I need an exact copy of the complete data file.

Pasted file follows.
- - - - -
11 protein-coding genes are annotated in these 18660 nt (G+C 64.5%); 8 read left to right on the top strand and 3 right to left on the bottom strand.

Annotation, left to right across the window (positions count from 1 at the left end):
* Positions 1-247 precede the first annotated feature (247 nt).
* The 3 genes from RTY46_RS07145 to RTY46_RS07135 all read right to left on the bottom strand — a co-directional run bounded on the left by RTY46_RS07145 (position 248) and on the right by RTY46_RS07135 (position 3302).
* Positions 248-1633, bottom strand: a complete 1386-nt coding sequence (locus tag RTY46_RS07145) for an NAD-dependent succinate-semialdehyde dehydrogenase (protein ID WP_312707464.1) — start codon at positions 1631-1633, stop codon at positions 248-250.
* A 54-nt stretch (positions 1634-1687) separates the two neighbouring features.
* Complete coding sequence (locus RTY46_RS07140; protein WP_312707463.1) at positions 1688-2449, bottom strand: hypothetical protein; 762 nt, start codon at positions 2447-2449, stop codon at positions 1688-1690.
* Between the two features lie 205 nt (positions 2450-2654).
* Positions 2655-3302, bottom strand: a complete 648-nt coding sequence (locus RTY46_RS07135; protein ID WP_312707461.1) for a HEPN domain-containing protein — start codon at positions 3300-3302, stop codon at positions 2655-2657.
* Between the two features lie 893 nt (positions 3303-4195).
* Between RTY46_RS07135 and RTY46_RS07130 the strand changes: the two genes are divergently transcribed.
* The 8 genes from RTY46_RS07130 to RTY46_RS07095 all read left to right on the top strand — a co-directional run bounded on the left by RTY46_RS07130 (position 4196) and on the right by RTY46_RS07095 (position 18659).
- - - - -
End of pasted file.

11 protein-coding genes are annotated in these 18660 nt (G+C 64.5%); 8 read left to right on the top strand and 3 right to left on the bottom strand.

Annotation, left to right across the window (positions count from 1 at the left end):
* Positions 1-247 precede the first annotated feature (247 nt).
* The 3 genes from RTY46_RS07145 to RTY46_RS07135 all read right to left on the bottom strand — a co-directional run bounded on the left by RTY46_RS07145 (position 248) and on the right by RTY46_RS07135 (position 3302).
* Positions 248-1633, bottom strand: a complete 1386-nt coding sequence (locus tag RTY46_RS07145) for an NAD-dependent succinate-semialdehyde dehydrogenase (protein ID WP_312707464.1) — start codon at positions 1631-1633, stop codon at positions 248-250.
* A 54-nt stretch (positions 1634-1687) separates the two neighbouring features.
* Complete coding sequence (locus RTY46_RS07140; protein WP_312707463.1) at positions 1688-2449, bottom strand: hypothetical protein; 762 nt, start codon at positions 2447-2449, stop codon at positions 1688-1690.
* Between the two features lie 205 nt (positions 2450-2654).
* Positions 2655-3302, bottom strand: a complete 648-nt coding sequence (locus RTY46_RS07135; protein ID WP_312707461.1) for a HEPN domain-containing protein — start codon at positions 3300-3302, stop codon at positions 2655-2657.
* Between the two features lie 893 nt (positions 3303-4195).
* Between RTY46_RS07135 and RTY46_RS07130 the strand changes: the two genes are divergently transcribed.
* The 8 genes from RTY46_RS07130 to RTY46_RS07095 all read left to right on the top strand — a co-directional run bounded on the left by RTY46_RS07130 (position 4196) and on the right by RTY46_RS07095 (position 18659).